This urgency to give voice. A story that demands to be told. In spite of fear, in spite of taboo, in spite of expectations and rationality and questions. In spite of it all.
A story whose time has come. Whose story. Because it has a life of its own. It breathes. It carries memory. It wrestles to see light.
And when it does, when voice casts light on darkness, it transforms. Transcends. Becomes something all together new. Takes flight with wings.
We tell ourselves that this longing goes against all rational thought. We struggle to state what is. Our genes carry memory. Of a time not that long ago (even now, yes) where truth was met with sword. Where life depended on keeping secrets.
I am in a bus. We are nearing the place that is in the snowy hill; it is beautiful out. I look up and see these huge white cranes, morphing, dancing in the sky. I point and tell everyone but nobody seems to see them.
The second dream quickly followed the first:
I am pregnant. My mom is with me. I start to have contractions and tell her I want to give birth at home….In the end I realize I am only three months along and I am not giving birth, and yet it is like I am, which confuses me. My mom was so willing to help and was ready to be a midwife and a doula for me.At the end dream I talk about making sure I have pads that are sanitary, whatever that means.
The dreams initially confused me. On the one hand both felt joyful on some level. In particular, the dream with mom was so vivid that she seemed alive and fully present by my side. But the dreams also left me unsettled.
Now I know why.
The dreams foretold my miscarriage.
This pregnancy felt surreal from the beginning. After unsuccessfully trying to conceive for over a year I decided to begin acupuncture treatments for infertility. Within two months of treatments I suddenly found myself pregnant. I was elated but also a bit stunned. Could it be this easy?
The pregnancy came easily but physically didn’t feel right. The first few weeks were punctuated by spotting and occasional bleeding. Then, at seven weeks I ended up in the ER with bleeding. Late that night I found myself in a small dark room with an ultrasound tech. She found a heartbeat! But she also said the baby was measuring really small. Was I sure of the date of my last menstrual cycle? I was. Although I was skeptical that I had the dates wrong, I didn’t think much of it.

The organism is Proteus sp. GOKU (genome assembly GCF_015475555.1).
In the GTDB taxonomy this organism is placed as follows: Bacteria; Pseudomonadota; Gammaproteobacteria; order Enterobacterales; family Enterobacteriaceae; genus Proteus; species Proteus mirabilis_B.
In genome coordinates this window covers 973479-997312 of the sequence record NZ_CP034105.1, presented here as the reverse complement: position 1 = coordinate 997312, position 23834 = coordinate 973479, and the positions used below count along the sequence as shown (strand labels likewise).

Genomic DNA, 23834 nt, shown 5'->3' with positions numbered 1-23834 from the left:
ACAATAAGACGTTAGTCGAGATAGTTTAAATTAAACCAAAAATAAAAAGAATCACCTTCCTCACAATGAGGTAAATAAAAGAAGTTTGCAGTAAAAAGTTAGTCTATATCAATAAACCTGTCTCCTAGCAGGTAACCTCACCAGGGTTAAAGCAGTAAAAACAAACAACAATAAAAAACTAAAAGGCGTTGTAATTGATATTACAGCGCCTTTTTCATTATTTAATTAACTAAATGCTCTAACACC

I was sent home with good news—good blood test results and a good ultrasound, albeit a due date that was later than I thought.
Not even a week later I had the two dreams. And then suddenly, no dreams. No dreams about baby. No dreams about motherhood. I felt uneasy. Why was I so full of energy? It shouldn’t be this easy, should it? I mentioned this to my therapist when I saw her. I feel like I am waiting for the other shoe to drop. She tells me that the other shoe doesn’t always drop.
Except when it does.
Several days ago I sat in another dark ultrasound room. My husband chatted with the tech as I watched the screen, noting the tech pause and click, pause and click, silently enlarging images. And I knew. I saw the tiny, curled still image and I knew there was no heartbeat.
The technician clasped my hand.
“I’m so sorry honey. It looks like the baby stopped growing about two weeks ago.”
Two weeks ago, when I had my dreams.
The crane dream, so beautiful. Could it symbolize my child being released from my womb, entering the spirit realm? (Come to find out, in many traditions cranes symbolize travel between realms and are thought to be carriers of souls.)
And then the dream with my mother. Alive by my side as a midwife and doula. Supporting me and guiding me through the miscarriage. The need for “sanitation” now clear—sanitary pads as I began to lose the pregnancy.
Immediately after the dreams I felt a deep malaise that I now recognize as sadness from the pregnancy loss. This “knowing” before consciously knowing about the miscarriage has helped me cope. It feels like I have already processed the loss on some level, because I have.
I decided to experience the miscarriage naturally rather than undergo a procedure, but I suppose my dream already predicted that. As I lose tissue and blood, I feel my mom’s spirit by my side as midwife and doula and I find solace in the image of my tiny baby’s spirit dancing in the sky with the cranes. The dreams have healed me and made this dark passage a little less difficult than it could have been.
The last few weeks I’ve found myself fantasizing about what it would be like to have my mom around. I doubt this is healthy, but it goes like this: I envision her showing up and going to work. She would get my kitchen really clean—sparkling, lemon-fresh clean. She would brush my daughter’s hair, patiently untangling it. She would spoil her only granddaughter with a special Valentine’s Day dress (something that I wouldn’t have the energy or time to consider buying). Even though I would say to her, mom you shouldn’t have, she would reply, That is what grandmothers are for.